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Intersectionality and Female Domestic Workers Unions in Brazil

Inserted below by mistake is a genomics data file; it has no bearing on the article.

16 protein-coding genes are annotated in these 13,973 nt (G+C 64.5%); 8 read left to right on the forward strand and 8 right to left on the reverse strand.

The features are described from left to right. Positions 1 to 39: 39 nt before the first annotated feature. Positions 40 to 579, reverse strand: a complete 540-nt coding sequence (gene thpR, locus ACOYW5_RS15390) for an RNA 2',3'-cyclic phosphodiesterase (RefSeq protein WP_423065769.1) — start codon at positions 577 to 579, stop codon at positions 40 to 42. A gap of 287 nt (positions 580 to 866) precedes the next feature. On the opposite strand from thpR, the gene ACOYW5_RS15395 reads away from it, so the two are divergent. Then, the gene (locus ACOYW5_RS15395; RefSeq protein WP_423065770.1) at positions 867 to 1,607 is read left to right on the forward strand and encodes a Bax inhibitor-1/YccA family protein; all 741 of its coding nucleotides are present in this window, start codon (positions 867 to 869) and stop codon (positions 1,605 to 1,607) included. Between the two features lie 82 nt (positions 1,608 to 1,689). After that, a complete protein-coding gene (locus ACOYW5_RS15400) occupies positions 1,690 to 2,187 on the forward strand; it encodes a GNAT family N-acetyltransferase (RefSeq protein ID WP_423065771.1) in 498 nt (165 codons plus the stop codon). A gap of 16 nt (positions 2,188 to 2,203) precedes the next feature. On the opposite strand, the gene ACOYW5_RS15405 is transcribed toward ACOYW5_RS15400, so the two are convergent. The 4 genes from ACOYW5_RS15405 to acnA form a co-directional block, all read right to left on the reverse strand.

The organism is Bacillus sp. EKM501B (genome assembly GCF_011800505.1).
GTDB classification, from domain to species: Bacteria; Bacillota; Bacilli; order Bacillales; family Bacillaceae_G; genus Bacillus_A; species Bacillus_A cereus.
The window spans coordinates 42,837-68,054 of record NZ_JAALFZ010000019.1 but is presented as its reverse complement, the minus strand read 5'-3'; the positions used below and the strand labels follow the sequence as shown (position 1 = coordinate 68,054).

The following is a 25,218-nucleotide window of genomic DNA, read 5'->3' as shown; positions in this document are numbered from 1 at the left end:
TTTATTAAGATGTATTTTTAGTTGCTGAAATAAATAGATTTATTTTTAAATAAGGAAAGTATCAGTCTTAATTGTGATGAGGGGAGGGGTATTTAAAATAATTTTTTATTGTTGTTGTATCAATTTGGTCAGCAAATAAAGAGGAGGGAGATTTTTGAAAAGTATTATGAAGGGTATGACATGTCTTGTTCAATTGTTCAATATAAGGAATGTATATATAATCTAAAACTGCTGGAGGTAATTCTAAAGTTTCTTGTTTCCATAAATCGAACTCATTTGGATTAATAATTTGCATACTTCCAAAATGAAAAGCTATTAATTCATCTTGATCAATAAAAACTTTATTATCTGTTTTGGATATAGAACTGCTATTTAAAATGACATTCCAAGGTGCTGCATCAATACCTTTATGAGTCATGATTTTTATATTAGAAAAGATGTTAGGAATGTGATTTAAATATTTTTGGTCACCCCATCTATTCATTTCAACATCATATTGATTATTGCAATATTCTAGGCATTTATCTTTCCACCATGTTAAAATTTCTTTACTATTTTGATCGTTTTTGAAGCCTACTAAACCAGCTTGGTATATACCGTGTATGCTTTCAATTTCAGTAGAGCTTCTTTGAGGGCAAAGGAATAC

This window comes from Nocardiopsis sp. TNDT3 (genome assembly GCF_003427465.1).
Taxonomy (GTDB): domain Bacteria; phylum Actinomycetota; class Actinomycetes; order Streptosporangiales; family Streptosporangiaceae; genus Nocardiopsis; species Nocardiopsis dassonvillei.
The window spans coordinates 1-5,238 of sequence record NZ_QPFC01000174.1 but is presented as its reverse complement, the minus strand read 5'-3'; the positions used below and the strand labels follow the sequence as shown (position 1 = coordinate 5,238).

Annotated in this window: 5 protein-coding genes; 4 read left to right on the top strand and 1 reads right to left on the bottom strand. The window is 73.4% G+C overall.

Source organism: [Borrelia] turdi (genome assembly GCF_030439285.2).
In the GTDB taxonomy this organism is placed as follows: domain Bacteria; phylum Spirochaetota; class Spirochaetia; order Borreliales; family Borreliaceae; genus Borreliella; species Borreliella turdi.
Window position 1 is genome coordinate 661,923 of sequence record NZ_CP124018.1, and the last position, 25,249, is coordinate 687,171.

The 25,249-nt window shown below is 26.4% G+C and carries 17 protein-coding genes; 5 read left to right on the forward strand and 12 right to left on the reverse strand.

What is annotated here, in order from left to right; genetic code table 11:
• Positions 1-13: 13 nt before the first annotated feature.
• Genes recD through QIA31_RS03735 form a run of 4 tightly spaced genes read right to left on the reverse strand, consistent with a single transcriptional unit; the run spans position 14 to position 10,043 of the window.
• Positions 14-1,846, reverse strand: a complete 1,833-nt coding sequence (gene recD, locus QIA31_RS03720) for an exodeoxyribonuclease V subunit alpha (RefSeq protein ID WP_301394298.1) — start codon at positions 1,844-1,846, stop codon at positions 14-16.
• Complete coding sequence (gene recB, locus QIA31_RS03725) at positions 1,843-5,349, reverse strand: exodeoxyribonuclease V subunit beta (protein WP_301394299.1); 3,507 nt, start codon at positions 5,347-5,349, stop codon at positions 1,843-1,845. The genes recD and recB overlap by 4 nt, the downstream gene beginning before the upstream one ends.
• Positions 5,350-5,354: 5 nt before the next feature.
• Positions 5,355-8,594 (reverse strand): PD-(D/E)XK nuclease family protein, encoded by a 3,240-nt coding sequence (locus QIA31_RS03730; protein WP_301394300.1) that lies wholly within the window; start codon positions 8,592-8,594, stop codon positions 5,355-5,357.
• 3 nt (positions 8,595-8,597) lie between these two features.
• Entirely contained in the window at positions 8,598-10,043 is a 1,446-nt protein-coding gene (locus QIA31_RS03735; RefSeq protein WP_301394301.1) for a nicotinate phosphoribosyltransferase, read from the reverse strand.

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  Intersectionality and female domestic workers' unions in Brazil  Joaze Bernardino-Costa Department of Sociology, University of Brasília, Campus Universitário Darcy Ribeiro, ICC Centro, Asa Norte, CEP. 70.910-900 Brasília/DF, Brazil a r t i c l e i n f o s y n o p s i s Available online 29 January 2014  Thepaperusestheconceptofintersectionalitytoexplorethecentralroleplayedbythecategoriesof race, class and gender in the biographies of female domestic workers in Brazil. While showing howthese categories are implicated in the inequalities and subalternization experienced by theseactors, the paper also reveals how female domestic workers have appropriated them to promotethemselvespoliticallyasaprofessionalclass. Adoptingahistorical viewpoint, thesecondpart ofthepaper shows the formation of a public agenda for female domestic workers' unions and theirnegotiation with class-based, feminist and black movements in Brazil. It concludes by showing thatunionized domestic workers have developed an srcinal form of feminism that combines aspectstaken from all these movements.© 2014 Elsevier Ltd. All rights reserved. Introduction Domestic labor in Brazil is a symbol of gender, class andrace inequalities, as the majority of the domestic workers inBrazil are black lower-class women. According to a recentcensus, 7.2 million people are professional domestic workers,93% of whom are female; 61.6% of those females are blackand 38.4% are white. The over-representation of black femaledomestic workers can get even more evident: 12% of whitewomenwitha job aredomesticworkers;theratesincreaseto21% for black women (IPEA, 2011).Theexistenceofadomesticlaborforcemeansthattherearehigh-income families with the means to pay another person'swages. On the other hand, it means a service that compensatesthelackofbasicpublicservice(daycare,forinstance).Becauseof that,familieswithahigherincomeareabletoovercomethelackof some public services by privatizing them, by hiring privateservices. Such economic inequalities are connected to bothgender and race naturalization. Domestic labor is naturally seenas a woman's job and, as such, not worthy of a fair pay, as itsupposedly does not involve special skills. On the other hand,duetoBrazil'scolonial history,domestic labor is alsoseenastheblack woman's  ‘ natural place. ’ One of the most evident consequences of those families'private solutions for the lack of public services is the fragilestateregulationconcerningfemaledomesticworkersandtheiremployers. Indeed, female domestic workers have recentlyenjoyed legal equalization compared to other jobs. However,there isn't reliable supervision for domestic labor. As a con-sequence,onlyone-thirdofthedomesticworkersinBrazilworkunder legal conditions. Therefore, the relationship betweendomesticworkersandtheiremployersshowsnotonlynoncom-plianceofrights,butalsoanaturalizedcodeofconductinwhichgender, class and race inequalities make domestic workerssusceptible to disempowerment and a violation of rights.Inside their employers' home, a fragile state regulationsets the relationship between the female domestic workerand their employers. In the public sphere, on the other hand,their unions actively struggle for better state regulation.Therefore, the female domestic worker unions have tried foryears to create a partnership with the black movement, thefeminist movement and other class unions in order toimprove their rights. In this case, the axes of gender, raceand class power, unlike what happens inside their em-ployers' home, mobilize for democracy and the domesticworkers' empowerment.This paper aims to explore two dimensions of domesticlabor: the face-to-face relationship between the domesticworker and their employer, which happens inside theemployers' home, and the female domestic workers' politicalmobilization throughtheir unions. Our analysisis based on theconcept of intersectionality. As we will demonstrate, this Women's Studies International Forum 46 (2014) 72 – 800277-5395/$  –  see front matter © 2014 Elsevier Ltd. All rights reserved. Contents lists available at ScienceDirect Women's Studies International Forum  journal homepage:  concept is helpful in understanding the interwoven relation-shipsofdiverseaxesofpower,themostimportantofwhicharerace,classandgender,intheproductionofbothsubjugationandpolitical agency. This approach is effective for comprehendingdomestic labor in Brazil, as it takes us beyond discourses thatisolate individual markers of difference by dynamically joiningthem.Wefocusonhowtheaxesofgender,raceandclasspoweract in that face-to-face relationship which disempowers thefemale domestic worker. On the other hand, we explore howthose same axes of gender, race and class power acted as a toolfor empowerment and democratic mobilization through thedomestic workers' political organizations. Concerning the latter,such axes of power are mobilized from exchanges among thedomestic workers' political organizations and the feminist andthe black movements, as well as their syndicates. As a result of this exchange, the female domestic workers have succeeded insome aspects concerning their profession's regulations.This article is divided in five parts. The first part describesour research methodologies. The following part shows thetheories about the concept of intersectionality. It is good tohighlight that such concept may refer to either disempow-erment or empowerment. The third and fourth parts useempirical data and the concept of intersectionality to explainhow the axes of gender, race and class power interact, on theone hand, to trigger disempowerment in the female domesticworkers' workplace and, on the other hand, to trigger politicalmobilization through their unions. Finally, the last part bringsour final considerations. Methodology: Listening to domestic workers' voices Basedonthemainroleoftheconceptofintersectionality,thisarticle aims to study how gender, race and class dimensionswork in the privatesphere, and how it causes disempowermentandinequality;and,asfarasthepublicsphereisconcerned,howthey result in empowerment and democratic mobilization.The data on which this research is based on was collectedintwodifferentperiods,allfromunionizeddomesticworkers.In2006, as part of a research for my doctorate study, I carriedout semi-structured interviews with twenty-three unionizedworkers from five out of approximately forty existent unions inBrazil. Those unions were based in Campinas (São Paulo state),São Paulo (São Paulo state), Salvador (Bahia state), Recife(Pernambuco state) and Rio de Janeiro (Rio de Janeiro state). Ialso interviewed the leaders of the Domestic Workers NationalFederationanddidsomeresearchinthefilesofeachoneofthoseunions, as well as in documents and resolutions of the domesticworkers' national congresses. 1 During my research, I traced thehistory of the Santos Domestic Workers Association, which wasthe first political association of female domestic workers inBrazil, founded in 1936. In 2011, I interviewed five domesticworkers of the unions of the New Iguaçu district (Rio de Janeirostate) and the Franca district (São Paulo state). Those sevenunions, especially the five from my 2006 research, have beenin charge of the organization of the domestic workers' nationalcongresses. They are considered the core of the domesticworkers' movement not only because of that, but also becausethey give to us a historical glimpse into the domestic workers'political organizations (Bernardino-Costa, 2007, 2011).The interviews were carried out in each one of the above-mentioned unions and they took 90 min in average. Allinterviewees were asked questions about their backgrounds,first job, union affiliation, their union's political struggles,experience exchanges and cooperation with the black andfeminist movements, as well as with other class unions,among others. Interestingly, all of them filled out the consentand confidentiality terms of the University of Brasília. In2011, however, during my presentation as a special guest inthe10th National CongressofDomestic Worker,in Recife,theinterviewed domestic workers asked me to list their realnamesinmyarticleswhenIwastomentionthehistoryoftheirpolitical organization; their anonymity was to be maintainedonly when I was to mention a specific personal history. Thisarticle, thus, follows their request.Fromthemethodologicalpointofview,oneoftheguidelinesin this article is the use of what Enrique Dussel (1996) calledethical listening.Thatmeanstoethicallyrecognizetheexistenceof the ones who were faded and silenced by the hegemonicepisteme. By listening to the domestic workers, we tried toundermine the power of the hegemonic speech in the Braziliansociety, especially about black women, who are viewed by thehegemonic episteme as deprived of rationality and thereforeunable to tell their own histories.Therefore, as we listened to the interviewees, we intendedtodeconstructaBrazilianbeliefofharmonybetweenwhiteandblack people, and between rich and poor. The idea of Braziliansociety as onethat forged harmonious relationships, especiallybetween whites and blacks, has been propagated over thecourse of the nation's history. We question this perspective;not only does it obscure diverse forms of violence, but it alsofailsto “ ethicallylisten ” toboththeblackandpoorpopulationsof the country. In contrast to such social and racial harmonyspeech, the private sphere of the Brazilian society shows theaxes of gender, race and class power moving towards thedisempowermentofthefemaledomesticworker.Ontheotherhand, as we listen to the domestic workers telling their storiesabouttheirpolitical organization,wedonotnoticea process of victimization, but resistance to oppression, exploitation andthe suppression caused by the country's hegemonic speech.To analyze the relevant data, our arguments were struc-tured around the concept of intersectionality.  A brief discussion of the concept of intersectionality  Especially in the political and academic fields of gender andrace studies, the concept of intersectionality has been employedto stress the interconnections between certain categories,including race, gender, class, generation and sexuality.Two aspects stand out in the use of intersectionality as aconcept: on the one hand, the homogenizing dimension of various categories such as class, race, sexuality and genderhas been questioned in favor of highlighting intra-class,intra-gender, intra-sex and intra-race differences. On theother hand, rather than utilizing an additive logic in whichthe axes of subordination simply compound one other, asin the idea of double or triplediscrimination, the concept of intersectionality focuses on the interaction between two ormoreoftheseaxesofpower(Brah,1996,2006;Brah&Phoenix,2004; Carneiro, 2003a, 2003b; Collins, 2000; Crenshaw, 2002,2006; McClintock, 1995; Yuval-Davis, 2012).In the 1990s, Kimberlé Crenshaw, in a dialog with blackfeminists on the supposed universalism of   “ woman ”  as a 73  J. Bernardino-Costa / Women's Studies International Forum 46 (2014) 72 – 80  political category, was largely responsible for popularizingthe concept of intersectionality, and she herself became anindispensablereferencepointin discussionsofthetopic.Inherwork, intersectionality is used to describe the way in whichracism,patriarchalrelations,classoppressionandotheraxesof power generate discrimination and inequalities. Crenshaw(2002, 2006) emphasizes how the intersectionality of race,class, sexuality and gender are responsible for oppression anddisempowerment. The metaphor of a crossroads allows us tounderstandwhattheauthormeansbythisconcept.Theaxesof power  –  race, gender, sexuality and class  –  overlap and crosseach other. Crenshaw (2002: 177) writes:  “ racialized womenfrequently find themselves in a position where racism orxenophobia, class and gender meet each other. Consequently,they are liable to be hurt by the intense flux on these roads. ”  Aperson subject to intersectionality, following the author'smetaphor, is like a pedestrian at a crossroads, suffering thedamage caused by collisions from multiple directions. Hence,the concept utilized by Crenshaw shows the disadvantages,vulnerabilities, oppressions and disempowerment suffered bywomen situated at the meeting point of two or more axes of power. Crenshaw's examples of sexual and domestic violence,sexual harassment, discrimination and inequalities in terms of accesstojobsandeducationrevealpreciselythedimensionsof oppression and disempowerment implied by the concept of intersectionality (2002, 2006).Crenshaw notes that the dynamics of the axes of power  – race, class, gender, sexuality, nationality, etc.  –  are not unilateralin the sense of generating only oppression, since members of marginalized groups are able to resist and mobilize politicalwill, individual and collective. The intersectionality approach issharedbyPatriciaHillCollins(2000:13),whoproceedsfromthenotion of a dialectic between oppression and activism.Another author of significant contribution to the discus-sion of intersectionality is Avtar Brah (1996, 2006). Whiledrawing attention to the dynamics of oppression, discrimi-nation and exploration in power relations, Brah highlightsthe importance placed on the dimensions of activism andpolitical mobilization in intersectionality. Depending on thehistorical context, the difference informing the notion of intersectionality often leads to more democratic forms of political agency (2006:16). To understand Brah's position, itis important to keep in mind that she researched Britain'sblack movements in the 1960s and 1970s and became awareof how the term  ‘ black ’  was employed as a political categoryto mobilize and unite people with African, Caribbean andSouth Asian srcins in response to their shared experience of stigmatization, inferiorization and discrimination in work,education, housing, the legal system and welfare. Initiallytaken as a category of subalternization, the concept of  ‘ blackness ’ waslaterusedtomobilizecolonialsubjectswhowouldneverhavebeenpreviouslyidentifiedwiththeterm.ThroughBrah'sresearch,webecomeawarethatracemayhavediverse meanings according to context.In considering class, race, sexuality and gender as axes of power, it behooves us to recall Foucault's insights concerningpower. Power is not a property, but a relation. Power relationsalter continually, new conflicts and new points of resistancespring up all the time, leading to the emergenceof newsubjects(Foucault,1995).Hence,dependingonthecontext,thenotionof intersectionality can be utilized not only to examine negativeeffectslikeoppressionanddisempowerment,butalsotoexplorepolitical mobilization.The concept of intersectionality has the advantage of allowing us to view two dimensions of power relations: onthe one hand, the production of disempowerment, oppressionand discrimination; on the other, the production of politicalagencies, democratic mobilization and political subjects.The use of this concept also affords us an analysis based onthe interaction of a multitude of axes of differentiation andpower. This concept emphasizes that different dimensions of social life cannot be analyzed discretely, in search of absolutistexplanations about the processes of power and inequality; onthe contrary, we are reminded of the importance of analysesthat bring together the various existing systems of differenti-ation in specific local contexts.Intersectionality becomes an important tool for under-standing how discrimination, oppression and domination of Brazilian domestic workers are produced and stabilized. It alsoemergesasanimportantconceptforourcomprehensionofthepolitical mobilization of workers in Brazil. Discrimination,oppression and domination occur primarily in the workplace,whereas political mobilization operates primarily in the spacedelineated by the trade unions representing this professionalcategory. Intersectionality between class, race and gender inthe workplace Revisiting interviews from earlier research on femaledomestic workers' unions in Brazil, the explanatory potentialof the concept of intersectionality becomes clear. From theoutset, it is important to stress that the explanatory potentialof intersectionality varies according to the context invokedby the domestic workers themselves. When the women talkabout their experiences before joining political associationsor unions, the dimension of intersectionality emphasizingoppression, disempowerment and inequality becomes useful.But when they discuss their experiences after joining theunions, the dimension emphasizing agency, empowermentand political and democratic mobilization comes to the fore.It is also important to stress that we are not talkingabout purecontexts: that is, a context in which intersectionality impliesdisempowerment only, and another in which it emerges as akeyelementinpoliticalmobilization.Rather,Iamarguingthat,in any given context, one of these meanings of the concept of intersectionality prevails over the other without implying thecomplete absence of the latter.Most female domestic workers begin work as children,recruited from the contingents of poor women with minimaleducation who migrate to towns and cities from rural areas.Theirculture,language,dressandrace areconsideredinferiorto those of dominant urban classes. They usually work aloneand sometimes without pay  —  the employers claiming thatthey are  “ raising ”  them, as if they were their own children(Bernardino-Costa, 2011; Chaney & Castro, 1989). Such situa-tions,experiencedbydomesticworkersinBrazilandelsewhere,especially various Latin American countries, reinforce the factthat the predominant kind of intersectionality experienced bythese women is one of disempowerment and oppression. Inother words, race, class and gender are experienced in terms of racism, class discrimination and patriarchy. 74  J. Bernardino-Costa / Women's Studies International Forum 46 (2014) 72 – 80  In their life narratives, domestic workers frequently citemarkers of their race, class and gender identities to explainthe difficulties and hardships of their everyday lives. All thedomestic workers interviewed started to work at an earlyage, when they were children, often after they had beengiven to the employer's family to be raised, with the promisethat they would be provided with a formal education andbetter living conditions. Instead, they faced a life of daily toil,very differentfrom the employer's promisesto their mothers.The story of one of the women interviewed, aged 66 at thetime of the interview, clearly illustrates the conditions facedby many domestic workers in Brazil.Madalene (not her real name), currently affiliated withthe Recife Female Domestic Worker's Union, remembers herfirst job as a domestic worker in the northeastern region of the country in during the 1950s. She, like other children, wastaken in by the employing family with the promise that shewould be treated like one of their child, with access to goodhousing and schools. What in fact followed was an experi-ence marked by discrimination, inequality and differentia-tion. Her job was to clean the house, wash clothes by hand,iron clothes with a coal iron, and serve breakfast to heremployers. While the family's children went to school, shehad to stay at home and perform physically exhausting work,without the right to go to school.Although Madalene participated in the intimate life of thefamily, overhearing their conversations, witnessing their mo-ments of joy and sorrowand generating well-being through herwork, her feeling was that she and the other domestic workersemployed in the home were treated like slaves, their humanityneglected. Her employers seldom talked to her and often talkedabout her in her presence, as if she were not there.The reference Madalene makes to slave labor is notadventitious. Although it has metaphorical content in thisreference, there is also real evidence that that job retainedconcrete traces of slavery, officially banned in Brazil in 1888.She worked from 6:00 am to 8:00 pm, without remunerationand was exposed to physical and emotional violence, andoccupied spaces set apart within the home. Similar to theslavery period, in which the slaves' quarters were isolatedfrom the overseer's house, Madalene reports that her roomwas separate from the employing family's home.Anotherfemaledomesticworker,Carla(notherrealname),youngerthanMadalene,alsodescribedworkingatanearlyage,this time in Salvador, also in the Northeast. Although theirexperiences took place in different cities and during differentperiods of the twentieth century (the 1950s and 1990s), wecan observe similarities in their narratives, including workingunpaid or for unlawful pay, being overworked and the youngage at which they began working.Carla told her story as follows:A woman visited my town andasked my mother to let herraise me. So my mother allowed her to take me away ( … ).My experience in that job was very long, very harsh andvery sad. I was nine years old and I had to take care of twochildren and clean the whole house. So it was very tough.I didn't have time to study or play. My playtimeamountedto taking care of two children younger than myself. Ilooked after them, bathed them, cleaned the house. I evencooked. I ironed clothes ( … ). My work was very heavy, itwas humiliating. I was beaten. They would burn me. He(the husband) tried to rape me. I started work there whenI was nine years old and left when I was fourteen.[Carla, twenty-three years old in 2005, af  󿬁 liated to theBahia Female Domestic Workers' Union]Both Madalene's and Carla's narratives describe an every-day experience of exhausting work and denial of freedom,includingsleepingattheworkplaceandreceivingnopay.Whatisnotableintheirlifetrajectoriesisthattheywerebothsubjectto their employers' will because they started working indomestic service while they were still children. Madalene'snarrative  –  like those of other interviewees who cannot beincluded here for space reasons  –  is also notable for the linksshe herself makes between domestic work and slavery:  “ Therewasaseparateroominthehouse,inthebackyard.Itwasliketheslaves'quarters. ” Carlaalsorecallsanargumentshehadwithherfemale employer in the 1990s, when the latter remarked thatslavery should never have been abolished in Brazil.The encounter between two women in the same domesticspace,onetheemployerandtheotherthemaid,doesnotmeanthat they will inevitably build a relationship of solidarity justbecause they are women.Class and race differences frequentlyintersect with gender, producing a hierarchical difference inthe positions occupied by women. The fact that such youngchildren became domestic workers indicates how much classforces are a determiner of this fate. Class does not operate inisolation, but rather in combination with race. If it is true thatchild domestic labor is an option for poor girls in the Braziliansociety, it is more so for girls who are poor and black.Class and race are evident not only at the moment of employment; they operate throughout the new labor rela-tionship. There is a clear distinction between class habitusand the racial distinctions that become forms of humiliation,denigration and dehumanization. On the other hand, in thiscontext of power relations, gender is also a dimension of lifethat disempowers these workers, making them vulnerable tosexual violence.The interviewees' life narratives are very similar. Whetherthey come from Brazil's northeast (Bahia and Recife), or thesoutheast (São Paulo and Rio de Janeiro), we come across thefollowing facts: (a) they begin work as domestic employeeswhiletheyarestillchildren;(b)thefemaleemployerpromisesto raise the child, but she actually exploits her as an unpaiddomestic worker; (c) the women are recruited from poorfamilies from rural areas; (d) as children, they are obligedto follow an adult's work routine with no respect for theirphysical capacity and well-being; (e) they frequently recountstories of physical violence, verbal abuse and very often sexualharassment and violence; (f) their freedom is restricted, thewomen are unable to enter and leave their employer's housewhenever they want; (g) they frequently receive no regularpayment; (h) the majority of the women are black (all inter-viewees were black women).Examining the interviews, we can note the presence of multiple axes of disempowerment in their social relation-ships. The variables of class, gender and race work as markersof difference, subordinating one woman to the other. BothMadalene'sandCarla'scasesshowushowtheintersectionalityamong gender, race and class subdues them. The simple factthat they are women does not trigger any gender affinity from 75  J. Bernardino-Costa / Women's Studies International Forum 46 (2014) 72 – 80